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Tuesday, October 11, 2005

Comics On The Screen

One of my pet interests is the concept of online comics distribution, or more accurately the lack of it. In the past I’ve bemoaned the lack of huge libraries of comics to be paid for with pocket change and read on the screen. It’s a market that could potentially exceed American print distribution, or at least work in those kinds of numbers., Folk from all over the world deciding to buy and read a few digital copies of this and that from the huge Marvel & DC superhero backlist, or what have you. Offer these at high quality and yet cheaper than single issues or trade paperbacks – the iTunes method, basically. There are already a decent number of people who’ve downloaded the first 300 issues of Uncanny X-Men which they then read in the simple yet tremendously accessible CDisplay software. It’s a topic not often discussed in the comics internet but it has cropped up every so often – the technology loving comics writer Warren Ellis being someone who has expressed a similar longing as I have (though I expect he’d be much less interested in the superhero library of Marvel and DC).

So yesterday’s Lying In The Gutters column over at ComicBookResources offers up some commentary and a short interview on the subject. This section in particular caught my eye:

"If you think comic shop owners scream bloody murder when there's an exclusive with Barnes & Noble, imagine how they're going to scream if you can download your X-Men or your JLA from the publisher website (never mind the piracy), instead of setting foot into the shop."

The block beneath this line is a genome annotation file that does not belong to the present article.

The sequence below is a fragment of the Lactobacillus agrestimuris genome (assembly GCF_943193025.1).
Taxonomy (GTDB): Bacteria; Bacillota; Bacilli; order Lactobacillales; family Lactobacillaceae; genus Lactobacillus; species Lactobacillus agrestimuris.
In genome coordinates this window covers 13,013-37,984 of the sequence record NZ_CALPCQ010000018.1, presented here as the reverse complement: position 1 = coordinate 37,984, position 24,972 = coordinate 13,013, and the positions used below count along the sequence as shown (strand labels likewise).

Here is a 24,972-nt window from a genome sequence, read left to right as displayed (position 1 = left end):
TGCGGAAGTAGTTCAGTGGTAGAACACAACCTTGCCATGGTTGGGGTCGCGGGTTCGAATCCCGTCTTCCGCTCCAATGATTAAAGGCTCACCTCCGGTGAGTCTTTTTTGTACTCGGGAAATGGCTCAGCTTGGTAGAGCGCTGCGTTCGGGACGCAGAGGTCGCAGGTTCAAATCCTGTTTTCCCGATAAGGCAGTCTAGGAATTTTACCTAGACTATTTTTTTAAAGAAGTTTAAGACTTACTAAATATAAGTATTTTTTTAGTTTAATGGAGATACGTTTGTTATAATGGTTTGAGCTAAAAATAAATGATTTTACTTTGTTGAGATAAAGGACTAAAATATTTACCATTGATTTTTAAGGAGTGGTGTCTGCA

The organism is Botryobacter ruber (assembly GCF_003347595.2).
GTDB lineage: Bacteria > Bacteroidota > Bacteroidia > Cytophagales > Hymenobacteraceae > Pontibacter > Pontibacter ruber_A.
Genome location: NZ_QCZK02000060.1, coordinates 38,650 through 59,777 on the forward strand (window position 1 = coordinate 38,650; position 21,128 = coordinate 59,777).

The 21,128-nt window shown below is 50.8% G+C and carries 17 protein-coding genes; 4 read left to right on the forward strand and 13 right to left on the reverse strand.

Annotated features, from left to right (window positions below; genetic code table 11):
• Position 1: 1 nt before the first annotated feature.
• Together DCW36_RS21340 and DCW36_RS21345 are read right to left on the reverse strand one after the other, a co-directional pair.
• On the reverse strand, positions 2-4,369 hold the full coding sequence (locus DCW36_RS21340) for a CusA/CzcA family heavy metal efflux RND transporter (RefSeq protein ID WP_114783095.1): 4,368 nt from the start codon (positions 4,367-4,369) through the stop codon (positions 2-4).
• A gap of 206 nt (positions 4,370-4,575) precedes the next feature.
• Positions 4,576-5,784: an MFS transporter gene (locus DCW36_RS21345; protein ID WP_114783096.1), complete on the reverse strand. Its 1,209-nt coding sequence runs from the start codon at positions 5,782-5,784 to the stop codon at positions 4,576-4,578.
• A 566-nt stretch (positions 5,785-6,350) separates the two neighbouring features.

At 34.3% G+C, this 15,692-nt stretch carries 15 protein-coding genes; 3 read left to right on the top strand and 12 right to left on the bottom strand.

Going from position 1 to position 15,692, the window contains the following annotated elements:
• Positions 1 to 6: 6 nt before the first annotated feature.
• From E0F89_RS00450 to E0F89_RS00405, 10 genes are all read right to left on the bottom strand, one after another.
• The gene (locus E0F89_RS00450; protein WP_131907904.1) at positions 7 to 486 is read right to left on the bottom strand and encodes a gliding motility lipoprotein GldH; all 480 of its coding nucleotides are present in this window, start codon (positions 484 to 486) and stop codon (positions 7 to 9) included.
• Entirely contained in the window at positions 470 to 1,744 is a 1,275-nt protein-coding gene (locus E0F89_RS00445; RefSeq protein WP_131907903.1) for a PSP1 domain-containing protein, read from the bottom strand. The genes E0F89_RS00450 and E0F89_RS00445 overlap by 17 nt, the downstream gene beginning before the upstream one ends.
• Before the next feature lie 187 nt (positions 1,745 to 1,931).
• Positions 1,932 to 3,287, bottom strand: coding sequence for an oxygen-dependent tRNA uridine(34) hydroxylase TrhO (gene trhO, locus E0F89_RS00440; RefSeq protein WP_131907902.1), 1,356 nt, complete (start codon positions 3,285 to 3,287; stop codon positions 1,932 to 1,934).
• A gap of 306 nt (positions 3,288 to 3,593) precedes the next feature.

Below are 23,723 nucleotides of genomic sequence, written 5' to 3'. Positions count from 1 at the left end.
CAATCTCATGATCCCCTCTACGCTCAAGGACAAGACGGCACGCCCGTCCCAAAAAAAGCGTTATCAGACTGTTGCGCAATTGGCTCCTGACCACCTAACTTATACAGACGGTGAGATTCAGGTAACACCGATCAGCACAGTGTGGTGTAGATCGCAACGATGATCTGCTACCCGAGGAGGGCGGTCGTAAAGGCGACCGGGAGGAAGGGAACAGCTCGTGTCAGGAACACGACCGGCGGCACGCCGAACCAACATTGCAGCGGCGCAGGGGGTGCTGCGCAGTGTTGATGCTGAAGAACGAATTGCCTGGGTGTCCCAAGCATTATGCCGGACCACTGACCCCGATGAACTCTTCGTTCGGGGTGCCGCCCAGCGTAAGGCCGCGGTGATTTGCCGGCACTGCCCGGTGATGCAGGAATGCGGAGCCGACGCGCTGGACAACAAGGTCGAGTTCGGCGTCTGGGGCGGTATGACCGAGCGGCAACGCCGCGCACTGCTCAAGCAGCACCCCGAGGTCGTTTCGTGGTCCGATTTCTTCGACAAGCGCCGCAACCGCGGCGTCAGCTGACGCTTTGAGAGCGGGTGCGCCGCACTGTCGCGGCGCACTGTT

Despite everything I read about the western comics market (and I read entirely too much about it) I always forget that there are retailers who can get shafted by so many of our grand ideas. I selfishly approach these thoughts from the perspective of a very nerdy customer with too much disposable income, so retailer concerns have to be pointed out to my crumbling brain. It’s true though. Whilst many comics fans would continue to buy the bulk of their material through shops there would still be a significant percentage that would move a chunk of their business to the digital realm. As the article states, many readers would rather not read material on their screen but it’s certainly a less prevalent attitude as people grow up with technology. You could get around this by only offering older material, which would be my suggestion, but this may also have some effect on retailers and their slim profits.

There’s also the Infinite Crisis problem. You have the latest Marvel or DC event that involves a dozen titles and tie-ins which you’re informed “aren’t necessary to enjoy the main story” but inevitably end up carrying things of importance and garnering your interest. Many a superhero fan does not want to or simply cannot afford to buy all these titles off the shelf. Comics are expensive and corporate crossovers have had too many drastic failures to warrant large scale investment from your average reader. So your current internet comics fan will just pirate the stuff they were never going to buy. If these issues cost them then some, if not all, would instead pay for them. These things are never direct migrations from the free & illegal to the cheap and legal (we all like free things after all, and it’s not like we’re stealing actual objects…) but there’s established examples in books and music that suggest that you would convert enough.

Then again, comic fans are a strange breed…

Posted by Alex Hopkinson @ 8:59 PM


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